China scolds India for ‘far-fetched’ app bans

Foreign Affairs

Chinese government officials and businesses want to see the new Indian bans on Chinese apps reversed, but Modi’s move is popular among Indians seeking retribution for the lives lost on the Himalayan border.

Indian Prime Minister Narendra Modi and Chinese leader Xi Jinping.

China is firing back at the Indian government for banning 59 Chinese apps, most notably ByteDance’s globally successful TikTok, on Monday.

India’s Department of Telecommunications (DoT) ordered the removal of TikTok, WeChat and other apps from domestic marketplaces, threatening legal action if telecom operators and internet service providers did not comply. The order was not entirely effective: Many of the listed apps remain available for download, and companies are now forced to find creative ways to make already downloaded apps unusable.

Foreign Ministry Spokesperson Zhào Lìjiān 赵立坚 responded to the ban on Tuesday by urging “practical cooperation” and assuring mutual benefit if the Indian government protects “the legitimate rights and interests of…Chinese businesses.” China’s Indian embassy released a statement blasting India’s actions, claiming that the new ban “selectively and discriminatorily aims at certain Chinese apps on ambiguous and far-fetched grounds.” Despite China’s bans on tens of thousands of global websites and apps, the statement even said that India’s actions may violate WTO rules.

The head of TikTok India, Nikhil Gandhi, released a statement on Tuesday underscoring TikTok’s compliance with Indian authorities as well as the app’s centrality to India’s online culture. Per NDTV:

TikTok continues to comply with all data privacy and security requirements under Indian law and have not shared any information of our users in India with any foreign government, including the Chinese Government. Further if we are requested to in the future we would not do so. We place the highest importance on user privacy and integrity.

Gandhi’s response is reminiscent of Huawei executive Rén Zhēngfēi 任正非, who said in an interview with CNBC that “even if we were ordered to, Huawei would still not install backdoors.” In India and elsewhere, governments have greeted claims of distance between Huawei and the Chinese government with skepticism.

Huawei, too, has faced scrutiny from India’s government, which remains divided on whether it should follow America’s lead and designate the Chinese company’s 5G kit as a national security threat. India’s DoT allowed the telecom giant to participate in 5G trials in December, but souring ties will not help their bid. Despite rolling out the most affordable and effective 5G network, the rapid chilling of China-India relations may be a bad omen for Huawei.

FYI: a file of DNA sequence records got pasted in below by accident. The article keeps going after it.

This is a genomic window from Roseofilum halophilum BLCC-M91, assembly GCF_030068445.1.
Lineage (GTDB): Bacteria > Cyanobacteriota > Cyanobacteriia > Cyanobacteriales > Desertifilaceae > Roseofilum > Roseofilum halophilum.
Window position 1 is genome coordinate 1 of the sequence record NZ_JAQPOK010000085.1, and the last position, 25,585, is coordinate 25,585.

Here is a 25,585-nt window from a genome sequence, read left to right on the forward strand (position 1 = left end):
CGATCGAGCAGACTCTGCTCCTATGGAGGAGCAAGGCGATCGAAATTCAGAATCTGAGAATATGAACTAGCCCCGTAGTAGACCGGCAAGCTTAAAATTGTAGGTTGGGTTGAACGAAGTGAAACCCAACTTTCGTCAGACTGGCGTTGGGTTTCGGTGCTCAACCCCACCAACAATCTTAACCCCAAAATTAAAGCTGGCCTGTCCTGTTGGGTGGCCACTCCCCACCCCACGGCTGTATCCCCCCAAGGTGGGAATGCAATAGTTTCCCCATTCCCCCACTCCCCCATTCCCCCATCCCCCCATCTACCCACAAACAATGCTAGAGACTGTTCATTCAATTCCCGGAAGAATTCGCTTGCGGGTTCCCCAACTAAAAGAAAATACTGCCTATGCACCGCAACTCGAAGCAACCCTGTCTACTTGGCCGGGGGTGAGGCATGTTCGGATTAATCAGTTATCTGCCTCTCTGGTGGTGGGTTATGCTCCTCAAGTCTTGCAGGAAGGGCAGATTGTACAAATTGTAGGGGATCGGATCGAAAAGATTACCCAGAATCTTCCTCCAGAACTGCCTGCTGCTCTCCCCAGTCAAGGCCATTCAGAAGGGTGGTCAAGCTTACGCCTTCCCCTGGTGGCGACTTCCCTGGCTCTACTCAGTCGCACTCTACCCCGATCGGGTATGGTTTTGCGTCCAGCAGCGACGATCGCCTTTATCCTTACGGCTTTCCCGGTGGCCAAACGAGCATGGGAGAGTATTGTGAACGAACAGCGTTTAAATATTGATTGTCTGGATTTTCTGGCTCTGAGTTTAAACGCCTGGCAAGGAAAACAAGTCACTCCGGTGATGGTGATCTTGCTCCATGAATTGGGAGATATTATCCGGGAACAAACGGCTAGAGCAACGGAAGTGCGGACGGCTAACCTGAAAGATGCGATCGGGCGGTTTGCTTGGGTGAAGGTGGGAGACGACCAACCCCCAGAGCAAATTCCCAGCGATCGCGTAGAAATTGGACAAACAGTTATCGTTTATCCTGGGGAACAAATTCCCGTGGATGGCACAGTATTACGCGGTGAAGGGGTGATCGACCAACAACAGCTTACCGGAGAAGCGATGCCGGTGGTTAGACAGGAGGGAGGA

Directly after the deadly border dispute in the Galwan Valley, millions of Indians downloaded an app called “Remove China Apps,” which does exactly what you’d expect. While the app was quickly taken down, its brief popularity goes to show the grassroots support for this new regulation.

Many Indians, particularly those who already believed that TikTok was host to culturally corrosive content, were happy to see it go. The head of India’s National Commission for Women, Rekha Sharm, said “Mission accomplished” and thanked Modi for his decisive action against the app that she viewed as “objectionable.”

Even Prime Minister Narendra Modi himself joined the anti-China mood by deleting his Weibo account and all 115 of his posts from the last five years.

On Twitter, the hashtag #digitalairstrike is trending with memes and commentary that celebrate the ban (the Economic Times did a good job gathering the hits).Many Indian internet users had been hoping for this sort of revenge after nationwide indignation and embarrassment over the deaths of 20 Indian soldiers on the Himalayan border.

In order to survive this sweeping wave of nationalism, Indian startups with Chinese funding have been playing up their Indian-ness and sweeping their China ties under the rug.

As for India’s TikTok stars, reactions were mixed. Some have joined in a migration to Instagram by using their last hours on the app to post their new handles. Many of these stars owe their rise from rags to riches to TikTok and lament its disappearance. One famous user known as GP Muthu expressed extreme disappointment. “This is only an entertainment platform and you can distract yourself from stress,” the carpenter-turned-celebrity remarked. “I am very sad.”

All apps involved will see a revenue drop, but for TikTok especially, the loss of growth potential is tremendous. Before the ban, India was host to TikTok’s largest user base of any nation. According to Sensor Tower data from April, the country was responsible for 611 million total downloads — 30% of the app’s downloads globally. What’s more, TikTok India was in the midst of a $1 billion investment project in the nation where it is now illegal.

When TikTok faced a similar ban last May, its parent company, ByteDance, said in a court filing that it was losing $500,000 for every day the app remained off the Indian market. Losses are bound to be even greater this time around, and ByteDance is probably keen to cooperate with New Delhi’s demands.

While TikTok found its way out of the last ban in about a week, nothing is guaranteed. As anti-China fervor spreads throughout India, it remains to be seen if it can pull such a feat off a second time around.